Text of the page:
Anyway, Nessie asked me to tell her more about this Goddess I was worshiping, so I did. Of course, my understanding of Ishtar wasn’t quite as good back then as it is now, so I must confess that the information I gave her wasn’t entirely accurate. But I think I got enough of my facts straight for me to count that night as a “win” for the Scarlet Woman. Nessie had never even considered the idea of a female Deity before, and she was pretty intrigued. I think it did her a world of good to have somebody explain a completely non-Christian view of the world; since she’d spent her entire life in a small Texas town up to that point, evangelical Christianity was all she knew. But now that she had an alternative viewpoint to consider, it helped her to overcome those horrible feelings she was having about herself in light of her parents’ divorce.
Sometime after that – I can’t remember when exactly – I came over to Nessie’s house while her mother was out. We had a fire going in the fireplace, and we were discussing life in general when Nessie suddenly got up, picked up her copy of the Bible, and started tearing its pages out. She then threw them gently into the fire one by one. This was not exactly “planned,” and it certainly wasn’t a suggestion on my part. I guess Nessie just decided that she’d finally had enough of her upbringing and that she had to do something right there and then to free herself from the ideology she’d been programmed to blindly accept from birth. She wasn’t angry or upset while she did it, either; she was completely calm, even serene. We sat there together, watching the belief system that had tormented her for so long disintegrate into ashes and dust.
I realize some of you probably think that burning a Bible is a horrible thing to do. I respect that opinion, and I’m certainly not an advocate of “book-burning” in the political sense of the term. (I don’t believe any book should ever be banned for any reason.) But it’s not like Nessie and I went around town, burning every Bible we found; it was just this one, and it was a Bible that belonged solely to her. She was destroying her own property, not anyone else’s, and she was doing it in private, not in public. Nor was she necessarily expressing hatred or contempt for the Abrahamic religions or their God. She didn’t know the term at the time, but Nessie was basically enacting what people on the left-hand path sometimes call a “rite of blasphemy.” This is a symbolic act in which you intentionally desecrate something that is sacred to you. It can be a religious object that other people consider sacred too, but it can also be something completely secular and that’s only “sacred” to you personally. The purpose of such magic is not really to shock or offend anyone else, but to shock yourself out of an unhealthy mindset that you associate with the object you’re destroying.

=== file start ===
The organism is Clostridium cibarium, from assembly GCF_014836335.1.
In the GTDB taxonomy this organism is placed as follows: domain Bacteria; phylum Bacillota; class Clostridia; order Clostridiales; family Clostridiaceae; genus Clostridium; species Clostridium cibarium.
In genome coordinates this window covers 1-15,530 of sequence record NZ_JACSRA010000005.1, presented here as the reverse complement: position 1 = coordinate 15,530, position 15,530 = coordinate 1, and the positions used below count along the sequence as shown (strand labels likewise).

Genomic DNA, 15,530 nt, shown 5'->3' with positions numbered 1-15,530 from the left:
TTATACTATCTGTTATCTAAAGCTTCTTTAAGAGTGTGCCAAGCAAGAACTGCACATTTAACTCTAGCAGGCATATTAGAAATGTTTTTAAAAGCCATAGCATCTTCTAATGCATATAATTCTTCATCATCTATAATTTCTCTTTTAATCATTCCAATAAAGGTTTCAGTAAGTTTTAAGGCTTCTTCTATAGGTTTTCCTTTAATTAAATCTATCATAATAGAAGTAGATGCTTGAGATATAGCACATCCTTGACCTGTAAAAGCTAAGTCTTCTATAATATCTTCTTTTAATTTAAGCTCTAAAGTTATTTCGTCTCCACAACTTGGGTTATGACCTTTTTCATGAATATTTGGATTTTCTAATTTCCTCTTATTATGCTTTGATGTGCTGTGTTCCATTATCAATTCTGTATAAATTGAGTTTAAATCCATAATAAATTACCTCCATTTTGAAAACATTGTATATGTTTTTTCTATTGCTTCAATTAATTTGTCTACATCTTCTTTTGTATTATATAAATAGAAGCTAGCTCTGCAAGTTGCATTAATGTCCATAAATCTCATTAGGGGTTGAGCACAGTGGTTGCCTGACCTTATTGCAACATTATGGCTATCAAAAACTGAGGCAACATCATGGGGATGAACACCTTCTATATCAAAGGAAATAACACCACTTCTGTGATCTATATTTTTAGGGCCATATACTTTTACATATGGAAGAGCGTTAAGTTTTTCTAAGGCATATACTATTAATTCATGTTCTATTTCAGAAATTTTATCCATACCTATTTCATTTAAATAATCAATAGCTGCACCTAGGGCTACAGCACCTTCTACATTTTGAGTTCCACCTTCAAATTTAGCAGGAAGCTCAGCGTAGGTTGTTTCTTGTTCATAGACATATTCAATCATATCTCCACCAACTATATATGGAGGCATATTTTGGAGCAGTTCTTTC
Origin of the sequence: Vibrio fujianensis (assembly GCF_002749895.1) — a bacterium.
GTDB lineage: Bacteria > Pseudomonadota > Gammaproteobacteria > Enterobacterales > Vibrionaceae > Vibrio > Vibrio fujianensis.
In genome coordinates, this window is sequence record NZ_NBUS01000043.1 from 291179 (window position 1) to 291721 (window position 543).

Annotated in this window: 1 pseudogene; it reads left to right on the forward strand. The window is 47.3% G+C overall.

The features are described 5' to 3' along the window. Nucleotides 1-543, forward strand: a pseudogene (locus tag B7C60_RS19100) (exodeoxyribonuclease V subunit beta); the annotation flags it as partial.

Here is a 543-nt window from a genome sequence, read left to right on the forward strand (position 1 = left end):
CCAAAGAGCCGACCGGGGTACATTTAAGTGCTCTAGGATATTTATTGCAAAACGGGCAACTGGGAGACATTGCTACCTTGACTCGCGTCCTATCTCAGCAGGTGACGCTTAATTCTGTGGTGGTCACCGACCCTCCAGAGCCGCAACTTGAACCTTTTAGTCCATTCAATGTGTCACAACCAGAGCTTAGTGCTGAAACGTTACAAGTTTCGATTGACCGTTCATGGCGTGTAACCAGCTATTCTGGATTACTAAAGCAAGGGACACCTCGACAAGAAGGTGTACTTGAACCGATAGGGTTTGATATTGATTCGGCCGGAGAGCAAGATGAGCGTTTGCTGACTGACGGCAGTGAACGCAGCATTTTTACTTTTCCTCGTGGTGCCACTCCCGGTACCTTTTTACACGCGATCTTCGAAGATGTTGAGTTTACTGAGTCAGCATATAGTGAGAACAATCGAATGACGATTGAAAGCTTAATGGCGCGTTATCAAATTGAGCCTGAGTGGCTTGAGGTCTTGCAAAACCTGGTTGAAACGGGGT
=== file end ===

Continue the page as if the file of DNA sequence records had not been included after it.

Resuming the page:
(A secular example of this would be if you’re married and get divorced, but can’t bring yourself to start dating other people because you still feel “committed” to your ex-spouse for some reason. In this case, you could perform a rite of blasphemy in which you destroy your wedding ring to rid yourself of this toxic mindset. As such, rites of blasphemy can actually be considered a form of execration, since they help you to overcome your inner demons.)
Nessie needed to free herself from her evangelical upbringing, and she needed to burn her Bible to do this. So while it might sound horrible to other people, this was actually a very beautiful experience for her; and I felt truly honored that Nessie was comfortable enough to share it with me. Not long after this experience, she became a Wiccan. I haven’t seen Nessie since 2003 or so, but the last I heard, she had joined a coven and was dating another Pagan dude in Dallas. I certainly hope she’s doing at least as well today as she was when I last saw her, if not better.
So sharing my love for Ishtar with this girl helped her break free from the horrible, guilt-ridden life she’d been living. I can’t claim the credit for this myself, for Ishtar’s the one who actually saved Nessie from falling into inertia. (I was just Her messenger boy.) But I like to think that maybe the Goddess had great plans for Nessie, and that Nessie’s become a most formidable witch by now. I don’t know where she is or how she might be doing, but I pray that Ishtar is with her still.